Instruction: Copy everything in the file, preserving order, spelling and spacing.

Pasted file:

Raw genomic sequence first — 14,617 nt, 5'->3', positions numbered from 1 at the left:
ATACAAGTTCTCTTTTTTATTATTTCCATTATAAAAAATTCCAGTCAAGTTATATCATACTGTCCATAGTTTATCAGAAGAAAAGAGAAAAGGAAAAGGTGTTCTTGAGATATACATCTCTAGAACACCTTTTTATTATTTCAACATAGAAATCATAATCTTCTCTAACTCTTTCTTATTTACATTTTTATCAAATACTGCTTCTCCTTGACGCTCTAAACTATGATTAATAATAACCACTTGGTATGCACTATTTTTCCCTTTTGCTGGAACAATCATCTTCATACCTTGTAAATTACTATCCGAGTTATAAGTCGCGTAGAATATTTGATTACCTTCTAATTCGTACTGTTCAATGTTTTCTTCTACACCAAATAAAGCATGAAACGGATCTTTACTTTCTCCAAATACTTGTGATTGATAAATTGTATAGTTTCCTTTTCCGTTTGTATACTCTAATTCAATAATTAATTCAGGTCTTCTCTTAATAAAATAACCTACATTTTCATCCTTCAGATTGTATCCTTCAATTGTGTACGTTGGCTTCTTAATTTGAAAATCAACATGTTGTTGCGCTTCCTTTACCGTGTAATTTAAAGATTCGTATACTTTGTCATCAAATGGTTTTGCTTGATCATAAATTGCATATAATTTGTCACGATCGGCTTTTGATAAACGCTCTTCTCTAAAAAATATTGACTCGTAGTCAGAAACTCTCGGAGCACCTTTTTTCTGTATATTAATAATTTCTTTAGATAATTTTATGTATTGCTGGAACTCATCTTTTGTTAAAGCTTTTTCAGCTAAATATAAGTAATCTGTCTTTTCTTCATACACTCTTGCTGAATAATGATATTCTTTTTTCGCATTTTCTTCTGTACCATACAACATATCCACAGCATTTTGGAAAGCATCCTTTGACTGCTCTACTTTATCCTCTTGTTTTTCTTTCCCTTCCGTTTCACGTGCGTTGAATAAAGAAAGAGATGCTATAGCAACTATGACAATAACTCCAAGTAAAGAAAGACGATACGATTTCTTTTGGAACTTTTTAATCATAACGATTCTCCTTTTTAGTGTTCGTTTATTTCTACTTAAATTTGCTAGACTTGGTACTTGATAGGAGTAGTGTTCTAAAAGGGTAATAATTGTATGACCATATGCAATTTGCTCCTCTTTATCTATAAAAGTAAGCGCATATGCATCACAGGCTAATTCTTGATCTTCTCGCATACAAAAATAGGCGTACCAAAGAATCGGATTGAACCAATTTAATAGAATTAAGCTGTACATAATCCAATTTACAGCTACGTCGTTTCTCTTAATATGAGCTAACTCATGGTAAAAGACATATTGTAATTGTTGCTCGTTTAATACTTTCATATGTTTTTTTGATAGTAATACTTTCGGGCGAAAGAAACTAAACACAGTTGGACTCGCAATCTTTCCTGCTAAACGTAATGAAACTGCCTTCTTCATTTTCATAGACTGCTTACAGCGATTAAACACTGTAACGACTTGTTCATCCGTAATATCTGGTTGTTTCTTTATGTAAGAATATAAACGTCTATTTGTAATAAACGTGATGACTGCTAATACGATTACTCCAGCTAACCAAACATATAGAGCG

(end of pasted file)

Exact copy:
Raw genomic sequence first — 14,617 nt, 5'->3', positions numbered from 1 at the left:
ATACAAGTTCTCTTTTTTATTATTTCCATTATAAAAAATTCCAGTCAAGTTATATCATACTGTCCATAGTTTATCAGAAGAAAAGAGAAAAGGAAAAGGTGTTCTTGAGATATACATCTCTAGAACACCTTTTTATTATTTCAACATAGAAATCATAATCTTCTCTAACTCTTTCTTATTTACATTTTTATCAAATACTGCTTCTCCTTGACGCTCTAAACTATGATTAATAATAACCACTTGGTATGCACTATTTTTCCCTTTTGCTGGAACAATCATCTTCATACCTTGTAAATTACTATCCGAGTTATAAGTCGCGTAGAATATTTGATTACCTTCTAATTCGTACTGTTCAATGTTTTCTTCTACACCAAATAAAGCATGAAACGGATCTTTACTTTCTCCAAATACTTGTGATTGATAAATTGTATAGTTTCCTTTTCCGTTTGTATACTCTAATTCAATAATTAATTCAGGTCTTCTCTTAATAAAATAACCTACATTTTCATCCTTCAGATTGTATCCTTCAATTGTGTACGTTGGCTTCTTAATTTGAAAATCAACATGTTGTTGCGCTTCCTTTACCGTGTAATTTAAAGATTCGTATACTTTGTCATCAAATGGTTTTGCTTGATCATAAATTGCATATAATTTGTCACGATCGGCTTTTGATAAACGCTCTTCTCTAAAAAATATTGACTCGTAGTCAGAAACTCTCGGAGCACCTTTTTTCTGTATATTAATAATTTCTTTAGATAATTTTATGTATTGCTGGAACTCATCTTTTGTTAAAGCTTTTTCAGCTAAATATAAGTAATCTGTCTTTTCTTCATACACTCTTGCTGAATAATGATATTCTTTTTTCGCATTTTCTTCTGTACCATACAACATATCCACAGCATTTTGGAAAGCATCCTTTGACTGCTCTACTTTATCCTCTTGTTTTTCTTTCCCTTCCGTTTCACGTGCGTTGAATAAAGAAAGAGATGCTATAGCAACTATGACAATAACTCCAAGTAAAGAAAGACGATACGATTTCTTTTGGAACTTTTTAATCATAACGATTCTCCTTTTTAGTGTTCGTTTATTTCTACTTAAATTTGCTAGACTTGGTACTTGATAGGAGTAGTGTTCTAAAAGGGTAATAATTGTATGACCATATGCAATTTGCTCCTCTTTATCTATAAAAGTAAGCGCATATGCATCACAGGCTAATTCTTGATCTTCTCGCATACAAAAATAGGCGTACCAAAGAATCGGATTGAACCAATTTAATAGAATTAAGCTGTACATAATCCAATTTACAGCTACGTCGTTTCTCTTAATATGAGCTAACTCATGGTAAAAGACATATTGTAATTGTTGCTCGTTTAATACTTTCATATGTTTTTTTGATAGTAATACTTTCGGGCGAAAGAAACTAAACACAGTTGGACTCGCAATCTTTCCTGCTAAACGTAATGAAACTGCCTTCTTCATTTTCATAGACTGCTTACAGCGATTAAACACTGTAACGACTTGTTCATCCGTAATATCTGGTTGTTTCTTTATGTAAGAATATAAACGTCTATTTGTAATAAACGTGATGACTGCTAATACGATTACTCCAGCTAACCAAACATATAGAGCG